Ted Kimball, Esq.
Revised July 2015
One of the most frequent questions we receive in our law offices is “What are my rights in regards to entering my resident’s unit?” Under California law, when an owner rents real property to the resident, the resident is entitled to exclusive possession of the premises, even to the exclusion of the owner or property manager of the premises. The California legislature has, however, recognized that there are legitimate reasons for owners and managers to enter the premises and therefore decided to regulate, completely, the rights and obligations of owners and residents in respect to entering the resident’s dwelling unit. In 1975, the California legislature limited the right of entry by a landlord to four categories by enacting California Civil Code Section 1954. The statute states that these are the only reasons a landlord may enter the premises (unless specifically specified within another statute such as waterbed inspections). Furthermore, the rights and obligations under this statute cannot be waived by the tenant.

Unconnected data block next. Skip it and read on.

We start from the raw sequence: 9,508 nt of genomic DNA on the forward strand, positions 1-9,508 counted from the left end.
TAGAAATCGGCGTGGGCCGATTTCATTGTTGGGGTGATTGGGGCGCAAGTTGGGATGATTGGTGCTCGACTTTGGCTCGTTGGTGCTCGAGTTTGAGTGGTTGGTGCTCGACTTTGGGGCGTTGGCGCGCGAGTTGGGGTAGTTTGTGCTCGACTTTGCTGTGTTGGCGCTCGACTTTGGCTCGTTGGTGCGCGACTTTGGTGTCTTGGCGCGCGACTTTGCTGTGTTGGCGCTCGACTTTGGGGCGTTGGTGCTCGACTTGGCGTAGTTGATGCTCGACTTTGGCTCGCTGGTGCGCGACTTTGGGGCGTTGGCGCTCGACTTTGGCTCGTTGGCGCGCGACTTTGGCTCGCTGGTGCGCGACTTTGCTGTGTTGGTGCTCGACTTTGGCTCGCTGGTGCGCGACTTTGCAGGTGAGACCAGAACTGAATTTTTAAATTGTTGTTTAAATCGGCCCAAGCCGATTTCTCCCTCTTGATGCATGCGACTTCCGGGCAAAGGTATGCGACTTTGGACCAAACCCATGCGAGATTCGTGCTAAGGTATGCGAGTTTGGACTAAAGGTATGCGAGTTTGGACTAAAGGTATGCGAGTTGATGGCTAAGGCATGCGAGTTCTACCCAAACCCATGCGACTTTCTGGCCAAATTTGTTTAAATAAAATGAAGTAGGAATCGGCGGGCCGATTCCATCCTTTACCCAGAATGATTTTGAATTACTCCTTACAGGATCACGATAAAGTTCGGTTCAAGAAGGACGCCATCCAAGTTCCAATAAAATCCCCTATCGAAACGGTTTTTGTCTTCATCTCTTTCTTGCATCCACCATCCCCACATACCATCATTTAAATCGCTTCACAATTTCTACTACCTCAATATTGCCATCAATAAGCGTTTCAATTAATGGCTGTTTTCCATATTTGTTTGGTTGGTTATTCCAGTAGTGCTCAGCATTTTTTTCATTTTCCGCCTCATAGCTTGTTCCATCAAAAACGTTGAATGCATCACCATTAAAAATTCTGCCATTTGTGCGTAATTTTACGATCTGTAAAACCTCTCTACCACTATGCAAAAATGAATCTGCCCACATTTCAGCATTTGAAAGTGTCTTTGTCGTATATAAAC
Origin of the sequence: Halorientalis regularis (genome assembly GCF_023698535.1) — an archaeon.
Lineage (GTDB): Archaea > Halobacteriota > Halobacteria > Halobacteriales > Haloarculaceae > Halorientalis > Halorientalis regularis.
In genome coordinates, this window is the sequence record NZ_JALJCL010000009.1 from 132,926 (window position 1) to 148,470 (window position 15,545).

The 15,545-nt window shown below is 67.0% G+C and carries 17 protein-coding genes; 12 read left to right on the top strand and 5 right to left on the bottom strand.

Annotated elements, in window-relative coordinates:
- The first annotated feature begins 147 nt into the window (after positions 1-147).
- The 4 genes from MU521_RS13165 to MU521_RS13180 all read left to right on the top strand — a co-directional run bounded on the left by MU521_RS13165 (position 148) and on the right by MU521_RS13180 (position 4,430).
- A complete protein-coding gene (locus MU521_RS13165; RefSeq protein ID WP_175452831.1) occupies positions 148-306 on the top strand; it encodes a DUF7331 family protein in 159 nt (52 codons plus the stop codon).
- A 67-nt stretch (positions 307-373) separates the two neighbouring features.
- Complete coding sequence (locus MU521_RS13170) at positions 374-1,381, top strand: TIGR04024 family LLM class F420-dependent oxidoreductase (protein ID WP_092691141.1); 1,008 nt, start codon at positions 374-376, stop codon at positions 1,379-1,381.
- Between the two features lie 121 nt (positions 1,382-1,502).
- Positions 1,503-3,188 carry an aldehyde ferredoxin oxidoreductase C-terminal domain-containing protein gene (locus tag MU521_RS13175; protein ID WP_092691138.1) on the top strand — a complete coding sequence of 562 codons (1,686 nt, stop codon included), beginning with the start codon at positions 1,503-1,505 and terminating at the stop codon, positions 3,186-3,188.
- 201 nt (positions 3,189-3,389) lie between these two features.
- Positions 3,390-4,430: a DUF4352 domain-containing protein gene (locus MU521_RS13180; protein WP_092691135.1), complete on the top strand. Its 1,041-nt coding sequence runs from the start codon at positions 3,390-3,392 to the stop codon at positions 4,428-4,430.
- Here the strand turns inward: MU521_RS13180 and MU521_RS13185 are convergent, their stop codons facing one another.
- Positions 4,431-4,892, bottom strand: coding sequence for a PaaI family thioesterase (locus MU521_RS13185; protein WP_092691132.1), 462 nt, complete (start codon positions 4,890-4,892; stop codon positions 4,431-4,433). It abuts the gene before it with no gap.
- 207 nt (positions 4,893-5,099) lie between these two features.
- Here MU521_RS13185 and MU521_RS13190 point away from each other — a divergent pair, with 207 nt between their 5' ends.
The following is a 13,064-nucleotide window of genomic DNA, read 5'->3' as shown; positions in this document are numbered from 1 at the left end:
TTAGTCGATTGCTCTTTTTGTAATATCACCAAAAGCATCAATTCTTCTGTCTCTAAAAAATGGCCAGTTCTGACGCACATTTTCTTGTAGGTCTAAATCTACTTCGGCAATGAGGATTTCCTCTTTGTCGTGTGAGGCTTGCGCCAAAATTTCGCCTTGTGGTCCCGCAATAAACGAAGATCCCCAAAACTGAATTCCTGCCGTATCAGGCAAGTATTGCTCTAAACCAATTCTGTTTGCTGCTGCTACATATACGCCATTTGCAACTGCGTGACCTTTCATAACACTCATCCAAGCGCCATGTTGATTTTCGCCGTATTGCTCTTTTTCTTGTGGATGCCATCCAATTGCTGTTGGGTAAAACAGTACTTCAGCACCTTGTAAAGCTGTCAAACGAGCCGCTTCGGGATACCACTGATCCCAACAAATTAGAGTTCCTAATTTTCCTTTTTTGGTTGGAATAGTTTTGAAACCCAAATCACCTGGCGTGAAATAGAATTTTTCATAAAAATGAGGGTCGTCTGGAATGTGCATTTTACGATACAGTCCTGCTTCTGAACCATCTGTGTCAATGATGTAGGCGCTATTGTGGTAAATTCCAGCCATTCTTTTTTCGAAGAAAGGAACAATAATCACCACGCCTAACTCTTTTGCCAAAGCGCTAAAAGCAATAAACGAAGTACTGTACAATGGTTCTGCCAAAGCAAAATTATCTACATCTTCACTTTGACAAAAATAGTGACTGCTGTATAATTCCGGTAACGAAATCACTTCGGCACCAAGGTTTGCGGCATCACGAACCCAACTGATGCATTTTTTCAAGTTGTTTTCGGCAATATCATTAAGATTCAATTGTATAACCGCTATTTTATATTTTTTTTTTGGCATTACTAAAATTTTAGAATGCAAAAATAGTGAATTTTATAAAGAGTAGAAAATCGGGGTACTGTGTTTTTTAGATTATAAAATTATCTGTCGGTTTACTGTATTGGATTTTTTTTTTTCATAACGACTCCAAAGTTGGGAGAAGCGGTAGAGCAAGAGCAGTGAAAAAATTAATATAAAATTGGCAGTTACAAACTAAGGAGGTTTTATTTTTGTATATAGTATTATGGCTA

The first, in cases of emergency, is only permitted when there is a true emergency which effects the health or safety of the resident or the protection of the premises from damage. It must be impractical to give notice in these situations. Courts are extremely sensitive to the right of privacy of residents and will carefully scrutinize the “emergency” which led to entry by the owner or manager. Entry under this category does not require that a notice of intent to enter be given to the resident prior to entry.
Repairs, services, showing
The second category allows owners or their agents to enter into the premises to make necessary or agreed repairs or services or show the premises to prospective tenants or purchasers. This category also allows mortgagees, workmen and contractors to enter the premises.
Since the owner is responsible to keep the premises in a habitable condition, the owner may need access to the interior of the unit to maintain the unit’s habitable condition and should be able to make periodic inspections for specific purposes, i.e. to inspect electrical or plumbing fixtures in accordance with industry standards. Entry for “general inspections” is not listed in the categories of permissible reasons to enter.